The age of Modern art began in the 1860’s and lasted until the 1970s. The tradition of classical architecture, wherein harmony and balance are aesthetic, was set aside for an era of innovation and experimentation. The century of modern art produced brilliant artistic geniuses and their respective masterpieces which established their own artistic movements.
Claude Monet’s Water Lilies (1896)
Water Lilies is a series of 250 paintings created by Claude Monet which depicts his flower gardens in his home in Giverny, France. They were painted in the last 30 years of Monet’s life where he was also suffering from cataracts. The paintings are an excellent example of Impressionism, an art movement started by Monet. The movement focused on capturing the various changing qualities of light using vivid colours and candid poses.
Vincent Van Gogh’s The Starry Night (1889)
Almost everyone around the world can identify these vibrant and swirling depictions of the night sky. According to scholars, the scene was inspired by Van Gogh’s view of a window in his room at Saint-Rémy-de-Provence a little before sunrise. It is now part of the New York Museum of Modern Art’s permanent collection. The painting is a sample of Post-Impressionist art which began as a response to Impressionism. They are known for the paintings’ abstract content and symbolic qualities.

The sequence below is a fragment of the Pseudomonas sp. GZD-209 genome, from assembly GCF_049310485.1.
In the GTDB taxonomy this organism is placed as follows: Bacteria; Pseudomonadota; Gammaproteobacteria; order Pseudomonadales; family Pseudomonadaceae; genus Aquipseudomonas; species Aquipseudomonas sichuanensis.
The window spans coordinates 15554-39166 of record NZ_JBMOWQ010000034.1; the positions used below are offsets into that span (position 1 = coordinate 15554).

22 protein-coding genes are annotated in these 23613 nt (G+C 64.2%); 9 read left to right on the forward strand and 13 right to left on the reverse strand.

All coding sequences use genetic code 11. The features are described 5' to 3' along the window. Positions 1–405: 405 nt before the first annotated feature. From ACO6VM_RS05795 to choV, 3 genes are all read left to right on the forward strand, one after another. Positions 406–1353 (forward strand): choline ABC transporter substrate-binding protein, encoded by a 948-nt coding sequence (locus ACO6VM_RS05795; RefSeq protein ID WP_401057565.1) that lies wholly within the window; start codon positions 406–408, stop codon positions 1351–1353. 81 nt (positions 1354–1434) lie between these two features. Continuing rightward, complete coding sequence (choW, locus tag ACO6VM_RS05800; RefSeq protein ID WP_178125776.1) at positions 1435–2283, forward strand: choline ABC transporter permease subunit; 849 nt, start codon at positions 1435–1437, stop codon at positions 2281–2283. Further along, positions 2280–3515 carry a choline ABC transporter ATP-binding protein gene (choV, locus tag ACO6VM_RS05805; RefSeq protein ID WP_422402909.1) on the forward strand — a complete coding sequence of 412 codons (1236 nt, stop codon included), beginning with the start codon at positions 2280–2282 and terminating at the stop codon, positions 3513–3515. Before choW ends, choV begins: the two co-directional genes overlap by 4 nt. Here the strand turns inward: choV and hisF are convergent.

Henry Matisse’s The Dance (1910)
The painting was made for Sergei Schchukin, a Russian art collector and businessman. The oil painting showcases five nude dancers moving hand-in-hand on a green field in front of a blue background. It was often characterised as the first highlights of modern art and of Matisse’s career. Matisse led the Fauvism art movement, and the name was taken from the French word “fauves” meaning wild beasts. Their name characterises their wild and emotional style with subjects that were painted with dissonant colours.
Salvador Dali’s The Persistence of Memory (1931)
The painting is one of the most renowned works made by Salvador Dali. It is often referenced in popular media. The Persistence of Memory is made up of a landscape background where melting clocks or watches are draped all over it. Salvador Dali is an advocate of the Surrealist art movement. Their goal was to create artworks that transformed everyday objects into expressions of the unconscious mind.
Pablo Picasso’s Guernica (1937)
This large oil painting can be characterised as an amalgamation of human, animal, and objects painted in grey, black, and white. It was inspired by the bombing of the northern Spanish town of Guernica in 1937. The 3-meter painting was Picasso’s contribution to the anti-war movement in Spain during the Spanish Civil War. The painting is an example of Cubism, an avant-garde art movement founded by Picasso and Georges Braque. Their movement is characterized by the use of abstract, geometric shapes to show the portrayal of the subject from multiple viewpoints.
Jackson Pollock’s Number Five (1948)
Number Five could be described as a splatter of colour over a black canvass. When it was sold in May 2006, it was claimed as the most expensive painting sold at the time with a price of $140 million. It is created by Jackson Pollock, an American painter under the abstract expressionist movement. Abstract Expressionism was developed after the devastating experiences of World War II. Taking its roots in surrealism, the movement on automatic, on-the-spot, subconscious creation.